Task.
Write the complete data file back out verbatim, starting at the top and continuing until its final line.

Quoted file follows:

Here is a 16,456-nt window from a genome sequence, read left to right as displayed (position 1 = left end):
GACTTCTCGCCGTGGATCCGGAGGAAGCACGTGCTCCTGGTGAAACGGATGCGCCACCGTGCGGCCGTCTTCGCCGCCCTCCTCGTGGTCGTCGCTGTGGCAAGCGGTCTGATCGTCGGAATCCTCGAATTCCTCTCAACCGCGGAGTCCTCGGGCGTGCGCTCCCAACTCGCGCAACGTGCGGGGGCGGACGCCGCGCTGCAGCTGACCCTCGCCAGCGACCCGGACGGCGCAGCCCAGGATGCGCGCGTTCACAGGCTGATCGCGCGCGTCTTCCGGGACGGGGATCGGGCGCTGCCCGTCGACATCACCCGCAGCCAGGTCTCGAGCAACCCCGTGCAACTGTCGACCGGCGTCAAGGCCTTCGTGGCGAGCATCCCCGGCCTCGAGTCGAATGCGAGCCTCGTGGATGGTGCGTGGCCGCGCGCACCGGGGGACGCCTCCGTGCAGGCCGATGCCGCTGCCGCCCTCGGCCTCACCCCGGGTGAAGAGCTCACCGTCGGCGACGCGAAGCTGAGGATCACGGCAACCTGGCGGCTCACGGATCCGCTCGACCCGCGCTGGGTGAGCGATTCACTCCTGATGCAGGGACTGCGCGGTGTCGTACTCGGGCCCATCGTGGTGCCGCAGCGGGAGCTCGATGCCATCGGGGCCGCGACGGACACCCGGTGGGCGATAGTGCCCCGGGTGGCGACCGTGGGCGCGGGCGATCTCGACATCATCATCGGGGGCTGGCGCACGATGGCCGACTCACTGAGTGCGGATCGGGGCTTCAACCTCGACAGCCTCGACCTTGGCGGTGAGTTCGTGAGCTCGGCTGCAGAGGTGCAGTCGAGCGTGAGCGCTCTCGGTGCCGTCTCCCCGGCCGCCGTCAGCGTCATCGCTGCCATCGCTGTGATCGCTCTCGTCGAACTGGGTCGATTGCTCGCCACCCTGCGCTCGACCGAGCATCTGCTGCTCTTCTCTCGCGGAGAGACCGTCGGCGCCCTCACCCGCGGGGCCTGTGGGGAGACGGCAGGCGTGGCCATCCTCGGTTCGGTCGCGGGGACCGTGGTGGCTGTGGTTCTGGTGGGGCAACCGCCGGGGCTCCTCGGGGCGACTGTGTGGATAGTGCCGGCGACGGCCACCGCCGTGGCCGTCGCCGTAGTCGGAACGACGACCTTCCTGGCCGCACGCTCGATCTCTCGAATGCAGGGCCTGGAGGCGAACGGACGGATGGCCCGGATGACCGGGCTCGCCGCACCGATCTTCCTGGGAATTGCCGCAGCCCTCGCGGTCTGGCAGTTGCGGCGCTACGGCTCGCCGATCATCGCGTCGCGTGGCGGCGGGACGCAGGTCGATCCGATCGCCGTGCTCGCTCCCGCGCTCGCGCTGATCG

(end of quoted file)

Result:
Here is a 16,456-nt window from a genome sequence, read left to right as displayed (position 1 = left end):
GACTTCTCGCCGTGGATCCGGAGGAAGCACGTGCTCCTGGTGAAACGGATGCGCCACCGTGCGGCCGTCTTCGCCGCCCTCCTCGTGGTCGTCGCTGTGGCAAGCGGTCTGATCGTCGGAATCCTCGAATTCCTCTCAACCGCGGAGTCCTCGGGCGTGCGCTCCCAACTCGCGCAACGTGCGGGGGCGGACGCCGCGCTGCAGCTGACCCTCGCCAGCGACCCGGACGGCGCAGCCCAGGATGCGCGCGTTCACAGGCTGATCGCGCGCGTCTTCCGGGACGGGGATCGGGCGCTGCCCGTCGACATCACCCGCAGCCAGGTCTCGAGCAACCCCGTGCAACTGTCGACCGGCGTCAAGGCCTTCGTGGCGAGCATCCCCGGCCTCGAGTCGAATGCGAGCCTCGTGGATGGTGCGTGGCCGCGCGCACCGGGGGACGCCTCCGTGCAGGCCGATGCCGCTGCCGCCCTCGGCCTCACCCCGGGTGAAGAGCTCACCGTCGGCGACGCGAAGCTGAGGATCACGGCAACCTGGCGGCTCACGGATCCGCTCGACCCGCGCTGGGTGAGCGATTCACTCCTGATGCAGGGACTGCGCGGTGTCGTACTCGGGCCCATCGTGGTGCCGCAGCGGGAGCTCGATGCCATCGGGGCCGCGACGGACACCCGGTGGGCGATAGTGCCCCGGGTGGCGACCGTGGGCGCGGGCGATCTCGACATCATCATCGGGGGCTGGCGCACGATGGCCGACTCACTGAGTGCGGATCGGGGCTTCAACCTCGACAGCCTCGACCTTGGCGGTGAGTTCGTGAGCTCGGCTGCAGAGGTGCAGTCGAGCGTGAGCGCTCTCGGTGCCGTCTCCCCGGCCGCCGTCAGCGTCATCGCTGCCATCGCTGTGATCGCTCTCGTCGAACTGGGTCGATTGCTCGCCACCCTGCGCTCGACCGAGCATCTGCTGCTCTTCTCTCGCGGAGAGACCGTCGGCGCCCTCACCCGCGGGGCCTGTGGGGAGACGGCAGGCGTGGCCATCCTCGGTTCGGTCGCGGGGACCGTGGTGGCTGTGGTTCTGGTGGGGCAACCGCCGGGGCTCCTCGGGGCGACTGTGTGGATAGTGCCGGCGACGGCCACCGCCGTGGCCGTCGCCGTAGTCGGAACGACGACCTTCCTGGCCGCACGCTCGATCTCTCGAATGCAGGGCCTGGAGGCGAACGGACGGATGGCCCGGATGACCGGGCTCGCCGCACCGATCTTCCTGGGAATTGCCGCAGCCCTCGCGGTCTGGCAGTTGCGGCGCTACGGCTCGCCGATCATCGCGTCGCGTGGCGGCGGGACGCAGGTCGATCCGATCGCCGTGCTCGCTCCCGCGCTCGCGCTGATCG